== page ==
ISFJs are among the most loyal, sensible, and devoted of the sixteen types, but this can also mean they wind up stuck in a relationship that is unsatisfying to them, because they spend so much time looking after other people’s feelings. Marge Sherwood is one such woman, who came abroad to write her book, but has gotten sucked into looking after Dickie full time. She is in love with him enough to tolerate his manic moods, his serial affairs, and his impulsive actions, because she sincerely believes he will settle down with her and give her the life (and children) she wants. She is willing to wait for that to happen, and to work toward it, because she understands patience and has a desire for permanence (a result of her introverted sensing). Si craves stability and trusts what has lasted over generations, most often through familial relationships. The normal thing in their mind is to get married and have kids. But they also track things and reach conclusions through their personal lens of experience—how things have affected them. Marge shows this directly in her interactions with Tom. When Freddie comes for a visit, and Dickie transfers all of his attention to him, she approaches Tom on the boat to talk to him about how to relate to Dickie. She says that when he’s all about you, it feels wonderful, like you are the center of his world, and then when his attention shifts, it’s very “cold.” One minute, you exist and the next you don’t. She is speaking from personal experience, as the girlfriend who sometimes is at the center of his focus, and the rest of the time, gets forgotten, ignored, and neglected. And she comes to believe Tom is guilty of murdering Dickie, when the facts he shares with her, and the behavior her boyfriend is exhibiting, do not match her personal experiences with him. Dickie would never stop talking to her, he does not have these tastes, he wouldn’t commit suicide (that is not in his nature), and he wouldn’t give Tom his rings. It’s the details rather than her intuition that fill in the blanks. Because she’s an extroverted feeler, she directly speaks her mind and about her feelings, as events unfold—confessing to Tom that she feels Dickie is hiding things from her, venting her frustrations, and telling him off for being four hours late to lunch. She is warm and appropriate in a mixed setting, but also unable to control her temper when she confronts Tom on the boat, as she and Dickie’s father are leaving – she screams “I know you killed Dickie!” while pounding on his chest, until they drag her away. Her concern for others’ feelings is what makes her comfort Tom, when she senses his unspoken distress, but also why she holds onto a relationship that may never go anywhere. Her inferior Ne wants to believe he can change! She rationalizes away what she has to deal with, and also wants to understand why Tom acts the way he does, why he would say that to her, and why he has disappeared.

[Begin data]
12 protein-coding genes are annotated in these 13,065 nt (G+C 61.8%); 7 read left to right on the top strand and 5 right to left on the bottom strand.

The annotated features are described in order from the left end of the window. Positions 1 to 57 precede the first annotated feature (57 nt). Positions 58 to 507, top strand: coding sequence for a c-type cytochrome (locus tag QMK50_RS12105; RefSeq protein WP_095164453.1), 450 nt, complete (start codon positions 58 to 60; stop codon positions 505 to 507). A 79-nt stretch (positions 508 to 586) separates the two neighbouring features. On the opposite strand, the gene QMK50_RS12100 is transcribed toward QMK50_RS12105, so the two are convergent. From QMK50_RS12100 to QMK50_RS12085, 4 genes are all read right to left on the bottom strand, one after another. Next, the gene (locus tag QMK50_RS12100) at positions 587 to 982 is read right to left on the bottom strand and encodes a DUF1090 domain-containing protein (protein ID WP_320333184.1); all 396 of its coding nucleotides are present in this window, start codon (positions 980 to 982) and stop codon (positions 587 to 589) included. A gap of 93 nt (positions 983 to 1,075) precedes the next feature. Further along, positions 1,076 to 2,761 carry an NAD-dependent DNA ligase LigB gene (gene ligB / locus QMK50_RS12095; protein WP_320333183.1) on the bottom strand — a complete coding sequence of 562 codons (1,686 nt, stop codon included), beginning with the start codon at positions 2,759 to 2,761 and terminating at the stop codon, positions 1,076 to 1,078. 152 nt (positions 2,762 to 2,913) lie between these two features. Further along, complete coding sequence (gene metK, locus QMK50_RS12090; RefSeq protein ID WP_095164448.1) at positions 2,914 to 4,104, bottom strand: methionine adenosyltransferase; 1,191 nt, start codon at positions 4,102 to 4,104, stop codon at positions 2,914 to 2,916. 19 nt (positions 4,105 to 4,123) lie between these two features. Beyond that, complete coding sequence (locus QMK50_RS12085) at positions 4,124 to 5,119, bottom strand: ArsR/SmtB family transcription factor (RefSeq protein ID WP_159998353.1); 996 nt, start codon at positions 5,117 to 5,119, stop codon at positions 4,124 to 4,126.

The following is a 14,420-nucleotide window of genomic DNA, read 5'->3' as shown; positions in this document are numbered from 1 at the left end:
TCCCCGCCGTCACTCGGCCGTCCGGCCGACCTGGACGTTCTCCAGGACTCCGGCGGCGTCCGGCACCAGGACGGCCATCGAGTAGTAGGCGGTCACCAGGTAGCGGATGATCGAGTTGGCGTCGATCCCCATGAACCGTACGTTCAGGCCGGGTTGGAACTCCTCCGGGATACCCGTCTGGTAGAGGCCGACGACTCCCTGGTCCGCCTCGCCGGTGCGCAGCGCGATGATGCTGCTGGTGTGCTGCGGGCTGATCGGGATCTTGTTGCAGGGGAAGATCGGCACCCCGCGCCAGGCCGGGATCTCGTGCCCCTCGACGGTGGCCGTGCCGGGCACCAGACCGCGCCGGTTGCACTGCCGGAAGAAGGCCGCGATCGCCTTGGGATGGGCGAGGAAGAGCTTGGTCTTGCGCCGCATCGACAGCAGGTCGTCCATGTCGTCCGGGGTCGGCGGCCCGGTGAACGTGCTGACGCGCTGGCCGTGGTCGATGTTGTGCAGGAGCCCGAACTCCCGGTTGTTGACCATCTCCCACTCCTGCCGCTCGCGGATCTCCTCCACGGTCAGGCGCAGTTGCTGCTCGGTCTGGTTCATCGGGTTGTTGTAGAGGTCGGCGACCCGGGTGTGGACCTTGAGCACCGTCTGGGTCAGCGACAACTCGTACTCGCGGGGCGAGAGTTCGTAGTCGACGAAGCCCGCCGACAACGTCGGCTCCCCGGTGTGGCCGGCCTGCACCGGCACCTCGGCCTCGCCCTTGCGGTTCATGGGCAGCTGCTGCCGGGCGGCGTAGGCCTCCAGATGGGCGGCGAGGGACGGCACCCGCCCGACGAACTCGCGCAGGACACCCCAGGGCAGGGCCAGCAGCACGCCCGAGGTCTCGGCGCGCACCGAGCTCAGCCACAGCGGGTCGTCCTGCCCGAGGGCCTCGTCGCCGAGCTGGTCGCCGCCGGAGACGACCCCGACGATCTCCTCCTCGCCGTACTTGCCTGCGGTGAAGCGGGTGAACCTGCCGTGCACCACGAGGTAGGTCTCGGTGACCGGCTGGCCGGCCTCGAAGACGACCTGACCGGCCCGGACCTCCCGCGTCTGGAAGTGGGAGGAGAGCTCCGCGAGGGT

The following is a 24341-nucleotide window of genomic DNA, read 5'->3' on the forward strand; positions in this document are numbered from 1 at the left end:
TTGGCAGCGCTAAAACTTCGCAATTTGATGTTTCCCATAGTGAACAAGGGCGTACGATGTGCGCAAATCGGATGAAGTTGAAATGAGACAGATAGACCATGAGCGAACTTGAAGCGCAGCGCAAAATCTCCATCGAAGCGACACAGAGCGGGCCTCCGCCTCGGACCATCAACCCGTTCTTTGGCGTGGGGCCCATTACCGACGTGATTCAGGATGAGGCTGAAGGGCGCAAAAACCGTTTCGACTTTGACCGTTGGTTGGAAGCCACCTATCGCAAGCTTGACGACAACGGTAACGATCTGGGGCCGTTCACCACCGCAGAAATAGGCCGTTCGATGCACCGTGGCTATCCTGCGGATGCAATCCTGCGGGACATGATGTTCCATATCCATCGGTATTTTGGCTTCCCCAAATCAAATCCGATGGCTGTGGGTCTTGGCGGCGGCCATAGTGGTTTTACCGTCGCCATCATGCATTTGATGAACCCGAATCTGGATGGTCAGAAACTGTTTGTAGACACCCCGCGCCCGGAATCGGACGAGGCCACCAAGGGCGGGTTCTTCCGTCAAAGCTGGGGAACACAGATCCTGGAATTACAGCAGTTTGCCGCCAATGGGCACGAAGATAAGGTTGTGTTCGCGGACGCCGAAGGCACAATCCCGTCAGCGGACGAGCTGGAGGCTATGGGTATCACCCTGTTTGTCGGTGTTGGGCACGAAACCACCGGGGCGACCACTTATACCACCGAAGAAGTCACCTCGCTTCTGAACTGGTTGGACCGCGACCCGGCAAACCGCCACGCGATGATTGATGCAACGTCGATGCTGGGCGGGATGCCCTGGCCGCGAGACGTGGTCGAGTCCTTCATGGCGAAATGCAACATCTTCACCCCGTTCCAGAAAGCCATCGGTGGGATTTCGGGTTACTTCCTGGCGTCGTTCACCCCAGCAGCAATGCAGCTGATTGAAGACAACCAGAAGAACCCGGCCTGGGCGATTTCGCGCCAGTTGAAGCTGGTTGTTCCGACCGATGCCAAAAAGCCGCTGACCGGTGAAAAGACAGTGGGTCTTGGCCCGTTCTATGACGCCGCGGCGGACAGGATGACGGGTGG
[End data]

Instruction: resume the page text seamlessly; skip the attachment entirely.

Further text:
Enneagram:  2w1 sp/so

Enneagram 2s have the greatest capacity for love, and their main focus is on their romantic and familial attachments. They think all the time about their relationships, and frame things in how they feel they should act toward others—selfless and generous. This is, in part, what traps Marge in a somewhat unsatisfying relationship. She thinks she should put up with a lot, in order to help and fix Dickie, so she does—all to receive love. But there’s never enough of it, and he often leaves her wanting when his attention moves to someone else. She continues to love him, to help him, to volunteer to do things for him. She cooks for him, pours him drinks, follows him around, all seeking for ways to be useful and special. 2s also make decisions through their emotions, rather than their heads—and she does. As she becomes more stressed, she starts exhibiting her feelings more openly, and it includes contempt for Tom. The more time she spends around him away from Dickie, the less she likes him, and she doesn’t bother to disguise her contempt any more—even bluntly saying that a hotel would be preferable to staying with him. This shows her line to 8, where she is moving out of a helpful space into a more aggressive stance. She used to be kind to Tom, considerate of his feelings, and even explained to him what to expect with Dickie, to protect him from feeling hurt. Now, she thinks he’s a fraud and wants revenge—and attacks him when it becomes apparent she can’t prove it. Her 1 wing makes her softer and more tolerant of Dickie’s behavior, while also occasionally chastising him for it, because she feels she “should” stick around for him.

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